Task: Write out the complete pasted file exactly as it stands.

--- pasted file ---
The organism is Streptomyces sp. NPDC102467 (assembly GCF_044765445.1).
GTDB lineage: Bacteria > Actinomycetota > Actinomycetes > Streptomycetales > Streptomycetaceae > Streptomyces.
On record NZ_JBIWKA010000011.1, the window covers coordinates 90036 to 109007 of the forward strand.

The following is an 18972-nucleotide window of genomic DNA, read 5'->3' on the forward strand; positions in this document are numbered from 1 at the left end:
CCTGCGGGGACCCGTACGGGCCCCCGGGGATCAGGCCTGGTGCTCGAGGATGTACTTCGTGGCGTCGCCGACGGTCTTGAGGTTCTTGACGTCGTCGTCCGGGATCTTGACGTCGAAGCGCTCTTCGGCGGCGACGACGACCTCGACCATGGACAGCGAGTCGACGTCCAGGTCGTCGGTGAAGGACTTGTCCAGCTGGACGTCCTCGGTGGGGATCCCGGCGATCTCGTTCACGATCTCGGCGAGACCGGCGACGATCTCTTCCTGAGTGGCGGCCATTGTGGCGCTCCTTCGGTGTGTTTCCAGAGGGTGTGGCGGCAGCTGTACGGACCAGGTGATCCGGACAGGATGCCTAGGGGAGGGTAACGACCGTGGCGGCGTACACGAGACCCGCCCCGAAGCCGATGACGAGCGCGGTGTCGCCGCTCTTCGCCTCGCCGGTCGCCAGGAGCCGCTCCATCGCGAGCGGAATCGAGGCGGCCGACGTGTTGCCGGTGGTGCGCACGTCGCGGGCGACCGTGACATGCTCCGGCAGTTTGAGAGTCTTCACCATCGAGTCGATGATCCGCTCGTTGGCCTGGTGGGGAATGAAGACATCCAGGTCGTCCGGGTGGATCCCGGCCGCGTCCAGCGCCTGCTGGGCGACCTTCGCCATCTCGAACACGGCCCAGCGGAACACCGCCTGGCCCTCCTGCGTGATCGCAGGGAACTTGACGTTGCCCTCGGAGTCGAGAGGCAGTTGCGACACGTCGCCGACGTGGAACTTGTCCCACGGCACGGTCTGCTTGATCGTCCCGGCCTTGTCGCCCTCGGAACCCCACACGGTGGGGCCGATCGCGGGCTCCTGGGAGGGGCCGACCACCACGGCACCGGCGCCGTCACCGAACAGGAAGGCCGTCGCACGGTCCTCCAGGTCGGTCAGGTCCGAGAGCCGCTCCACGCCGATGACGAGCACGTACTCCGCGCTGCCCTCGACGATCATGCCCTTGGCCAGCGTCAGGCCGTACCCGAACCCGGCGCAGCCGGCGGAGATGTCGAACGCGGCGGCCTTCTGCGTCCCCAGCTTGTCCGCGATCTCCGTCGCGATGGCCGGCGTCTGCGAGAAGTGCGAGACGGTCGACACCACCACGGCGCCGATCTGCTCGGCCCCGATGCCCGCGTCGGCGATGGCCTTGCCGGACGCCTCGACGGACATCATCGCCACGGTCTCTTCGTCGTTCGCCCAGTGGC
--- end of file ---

The organism is Streptomyces sp. NPDC102467 (assembly GCF_044765445.1).
GTDB lineage: Bacteria > Actinomycetota > Actinomycetes > Streptomycetales > Streptomycetaceae > Streptomyces.
On record NZ_JBIWKA010000011.1, the window covers coordinates 90036 to 109007 of the forward strand.

The following is an 18972-nucleotide window of genomic DNA, read 5'->3' on the forward strand; positions in this document are numbered from 1 at the left end:
CCTGCGGGGACCCGTACGGGCCCCCGGGGATCAGGCCTGGTGCTCGAGGATGTACTTCGTGGCGTCGCCGACGGTCTTGAGGTTCTTGACGTCGTCGTCCGGGATCTTGACGTCGAAGCGCTCTTCGGCGGCGACGACGACCTCGACCATGGACAGCGAGTCGACGTCCAGGTCGTCGGTGAAGGACTTGTCCAGCTGGACGTCCTCGGTGGGGATCCCGGCGATCTCGTTCACGATCTCGGCGAGACCGGCGACGATCTCTTCCTGAGTGGCGGCCATTGTGGCGCTCCTTCGGTGTGTTTCCAGAGGGTGTGGCGGCAGCTGTACGGACCAGGTGATCCGGACAGGATGCCTAGGGGAGGGTAACGACCGTGGCGGCGTACACGAGACCCGCCCCGAAGCCGATGACGAGCGCGGTGTCGCCGCTCTTCGCCTCGCCGGTCGCCAGGAGCCGCTCCATCGCGAGCGGAATCGAGGCGGCCGACGTGTTGCCGGTGGTGCGCACGTCGCGGGCGACCGTGACATGCTCCGGCAGTTTGAGAGTCTTCACCATCGAGTCGATGATCCGCTCGTTGGCCTGGTGGGGAATGAAGACATCCAGGTCGTCCGGGTGGATCCCGGCCGCGTCCAGCGCCTGCTGGGCGACCTTCGCCATCTCGAACACGGCCCAGCGGAACACCGCCTGGCCCTCCTGCGTGATCGCAGGGAACTTGACGTTGCCCTCGGAGTCGAGAGGCAGTTGCGACACGTCGCCGACGTGGAACTTGTCCCACGGCACGGTCTGCTTGATCGTCCCGGCCTTGTCGCCCTCGGAACCCCACACGGTGGGGCCGATCGCGGGCTCCTGGGAGGGGCCGACCACCACGGCACCGGCGCCGTCACCGAACAGGAAGGCCGTCGCACGGTCCTCCAGGTCGGTCAGGTCCGAGAGCCGCTCCACGCCGATGACGAGCACGTACTCCGCGCTGCCCTCGACGATCATGCCCTTGGCCAGCGTCAGGCCGTACCCGAACCCGGCGCAGCCGGCGGAGATGTCGAACGCGGCGGCCTTCTGCGTCCCCAGCTTGTCCGCGATCTCCGTCGCGATGGCCGGCGTCTGCGAGAAGTGCGAGACGGTCGACACCACCACGGCGCCGATCTGCTCGGCCCCGATGCCCGCGTCGGCGATGGCCTTGCCGGACGCCTCGACGGACATCATCGCCACGGTCTCTTCGTCGTTCGCCCAGTGGC